HSBC Holdings PLC said on Tuesday it would shed $100 billion in assets, shrink its investment bank and revamp its US and European businesses in a drastic overhaul that will mean 35,000 jobs cut over three years.
The bank, which has struggled to keep pace with leaner and more focused rivals, is seeking to become more competitive as it grapples with slowing growth in its major markets, the coronavirus epidemic, Britain's European Union exit and lower central bank interest rates.
In the latest in a series of overhauls since the 2008 financial crisis, HSBC said it would merge its private banking and wealth businesses, axe European stock trading and cut US retail branches as it seeks to remove $4.5 billion in costs.
"The totality of this program is that our headcount is likely to go from 235,000 to closer to 200,000 over the next three years," Noel Quinn, interim chief executive, told Reuters. The restructuring, one of the largest undertaken by a blue chip lender for more than a decade, will be partly managed through natural attrition as people leave the bank, he said.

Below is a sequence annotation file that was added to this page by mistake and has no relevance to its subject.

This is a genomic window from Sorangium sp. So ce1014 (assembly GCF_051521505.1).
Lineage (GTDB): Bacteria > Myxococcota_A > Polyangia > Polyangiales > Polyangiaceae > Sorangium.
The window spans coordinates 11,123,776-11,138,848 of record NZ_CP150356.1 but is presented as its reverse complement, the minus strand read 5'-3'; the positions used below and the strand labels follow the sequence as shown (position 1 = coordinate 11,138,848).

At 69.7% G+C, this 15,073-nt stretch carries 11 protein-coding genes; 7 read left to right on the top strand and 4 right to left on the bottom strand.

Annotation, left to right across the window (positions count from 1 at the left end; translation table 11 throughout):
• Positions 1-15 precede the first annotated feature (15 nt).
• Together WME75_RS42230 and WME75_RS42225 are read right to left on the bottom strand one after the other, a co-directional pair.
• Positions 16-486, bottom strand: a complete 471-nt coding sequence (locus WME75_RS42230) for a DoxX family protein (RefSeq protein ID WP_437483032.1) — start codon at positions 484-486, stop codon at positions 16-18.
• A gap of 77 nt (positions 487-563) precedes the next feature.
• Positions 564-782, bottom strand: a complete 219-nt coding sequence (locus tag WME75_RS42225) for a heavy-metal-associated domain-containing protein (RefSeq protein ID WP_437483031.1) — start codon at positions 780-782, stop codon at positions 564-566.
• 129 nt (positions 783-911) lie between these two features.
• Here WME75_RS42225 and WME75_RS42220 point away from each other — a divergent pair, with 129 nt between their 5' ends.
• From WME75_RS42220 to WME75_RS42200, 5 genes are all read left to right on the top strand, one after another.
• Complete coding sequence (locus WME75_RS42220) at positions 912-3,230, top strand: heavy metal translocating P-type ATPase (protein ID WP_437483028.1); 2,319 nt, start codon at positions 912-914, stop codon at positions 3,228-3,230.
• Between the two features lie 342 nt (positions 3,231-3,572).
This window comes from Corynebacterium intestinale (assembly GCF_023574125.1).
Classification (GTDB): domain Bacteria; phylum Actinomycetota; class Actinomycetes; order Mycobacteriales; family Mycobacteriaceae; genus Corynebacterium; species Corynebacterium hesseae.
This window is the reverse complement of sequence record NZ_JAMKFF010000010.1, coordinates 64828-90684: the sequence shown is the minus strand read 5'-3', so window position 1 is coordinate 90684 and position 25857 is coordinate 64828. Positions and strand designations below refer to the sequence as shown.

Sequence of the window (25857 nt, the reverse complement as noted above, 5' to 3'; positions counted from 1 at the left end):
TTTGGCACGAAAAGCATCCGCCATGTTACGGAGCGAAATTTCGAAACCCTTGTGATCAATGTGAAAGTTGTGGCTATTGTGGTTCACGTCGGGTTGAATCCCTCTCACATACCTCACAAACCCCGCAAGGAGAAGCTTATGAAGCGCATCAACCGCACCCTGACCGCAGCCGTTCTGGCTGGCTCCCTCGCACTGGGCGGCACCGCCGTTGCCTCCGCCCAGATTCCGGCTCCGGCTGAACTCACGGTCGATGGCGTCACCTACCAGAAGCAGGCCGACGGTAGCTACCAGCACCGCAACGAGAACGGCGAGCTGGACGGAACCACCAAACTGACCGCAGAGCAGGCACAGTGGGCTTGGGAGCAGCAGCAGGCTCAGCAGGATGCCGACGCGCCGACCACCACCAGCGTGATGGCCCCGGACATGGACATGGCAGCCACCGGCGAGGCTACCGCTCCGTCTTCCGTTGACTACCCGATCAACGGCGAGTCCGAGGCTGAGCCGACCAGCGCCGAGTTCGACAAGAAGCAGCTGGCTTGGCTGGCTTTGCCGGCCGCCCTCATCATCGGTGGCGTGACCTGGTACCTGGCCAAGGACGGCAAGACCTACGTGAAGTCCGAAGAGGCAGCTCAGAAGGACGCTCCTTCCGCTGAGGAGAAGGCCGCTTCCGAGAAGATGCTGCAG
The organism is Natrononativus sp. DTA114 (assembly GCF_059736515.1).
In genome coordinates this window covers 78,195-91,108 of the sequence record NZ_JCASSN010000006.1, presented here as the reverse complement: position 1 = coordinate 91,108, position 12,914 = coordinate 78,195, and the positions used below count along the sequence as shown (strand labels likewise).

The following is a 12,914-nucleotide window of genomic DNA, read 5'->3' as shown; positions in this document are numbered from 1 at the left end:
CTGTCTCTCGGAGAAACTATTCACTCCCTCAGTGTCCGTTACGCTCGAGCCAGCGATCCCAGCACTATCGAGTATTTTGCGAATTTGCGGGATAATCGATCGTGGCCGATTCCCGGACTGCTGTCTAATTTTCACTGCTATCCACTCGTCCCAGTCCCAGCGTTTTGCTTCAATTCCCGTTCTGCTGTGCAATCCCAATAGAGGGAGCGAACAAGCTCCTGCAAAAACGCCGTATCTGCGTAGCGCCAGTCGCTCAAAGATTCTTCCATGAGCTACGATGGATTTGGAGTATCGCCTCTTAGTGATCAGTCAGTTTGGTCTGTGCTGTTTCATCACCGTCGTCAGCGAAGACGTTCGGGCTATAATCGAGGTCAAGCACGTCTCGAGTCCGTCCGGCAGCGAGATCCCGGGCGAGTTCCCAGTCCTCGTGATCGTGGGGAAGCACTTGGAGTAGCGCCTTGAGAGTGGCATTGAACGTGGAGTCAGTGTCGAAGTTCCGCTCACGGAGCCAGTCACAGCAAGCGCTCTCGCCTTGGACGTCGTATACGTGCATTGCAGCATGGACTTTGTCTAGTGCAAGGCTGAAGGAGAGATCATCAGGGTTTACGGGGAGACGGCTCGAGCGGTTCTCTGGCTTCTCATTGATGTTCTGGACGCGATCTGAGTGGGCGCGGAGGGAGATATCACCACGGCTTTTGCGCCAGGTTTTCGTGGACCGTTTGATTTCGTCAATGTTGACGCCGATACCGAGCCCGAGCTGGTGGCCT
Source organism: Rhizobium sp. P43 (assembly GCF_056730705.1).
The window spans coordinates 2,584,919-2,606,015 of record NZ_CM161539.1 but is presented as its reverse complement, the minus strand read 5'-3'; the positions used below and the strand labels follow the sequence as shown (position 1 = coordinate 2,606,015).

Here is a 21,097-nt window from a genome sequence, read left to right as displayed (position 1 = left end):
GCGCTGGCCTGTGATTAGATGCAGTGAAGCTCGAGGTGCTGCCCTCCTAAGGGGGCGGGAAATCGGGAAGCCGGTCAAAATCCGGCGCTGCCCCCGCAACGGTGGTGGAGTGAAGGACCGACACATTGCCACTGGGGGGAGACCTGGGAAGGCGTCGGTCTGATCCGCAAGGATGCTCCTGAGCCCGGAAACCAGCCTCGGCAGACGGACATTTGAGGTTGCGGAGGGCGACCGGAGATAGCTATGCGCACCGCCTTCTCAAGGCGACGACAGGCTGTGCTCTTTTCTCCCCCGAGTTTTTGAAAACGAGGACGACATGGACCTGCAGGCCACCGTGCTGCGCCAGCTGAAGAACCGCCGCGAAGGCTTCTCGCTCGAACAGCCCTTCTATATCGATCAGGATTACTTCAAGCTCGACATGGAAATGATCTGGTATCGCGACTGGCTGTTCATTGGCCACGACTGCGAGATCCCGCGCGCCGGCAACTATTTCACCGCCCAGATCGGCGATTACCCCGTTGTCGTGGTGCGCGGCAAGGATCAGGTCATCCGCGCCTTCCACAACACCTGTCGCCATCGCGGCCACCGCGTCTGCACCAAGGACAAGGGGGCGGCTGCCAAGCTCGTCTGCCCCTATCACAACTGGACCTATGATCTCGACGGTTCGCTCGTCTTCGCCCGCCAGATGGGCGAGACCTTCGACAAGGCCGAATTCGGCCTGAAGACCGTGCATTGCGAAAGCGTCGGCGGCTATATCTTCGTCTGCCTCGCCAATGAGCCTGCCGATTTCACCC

The UK-based bank, whose huge Asian operations are headquartered in Hong Kong, said the coronavirus epidemic had significantly impacted staff and customers. In the long run it could reduce revenue and cause bad loans to rise as supply chains are disrupted, Quinn said.
The virus has killed almost 1,900 people, overwhelmingly in mainland China, and infected more than 70,000, while its economic impact is spreading across the globe. HSBC veteran Quinn is auditioning for the permanent role of CEO, which the bank said in August would be announced within six to 12 months.
"In one sense, they are doing the things that were obvious and had been called out by many, so it's good," Hugh Young, managing director at Aberdeen Asset Managemement Asia, one of HSBC's 20 largest investors said.
"Getting this done will require a fair amount of work, then we need to see how it settles down. Noel is doing a good job in very difficult circumstances," he added.
Europe's biggest bank by assets, which makes the bulk of its revenue in Asia, said profit before tax tumbled by a third to $13.35 billion in 2019, far below the average estimate of $20.03 billion from brokerages compiled by the bank.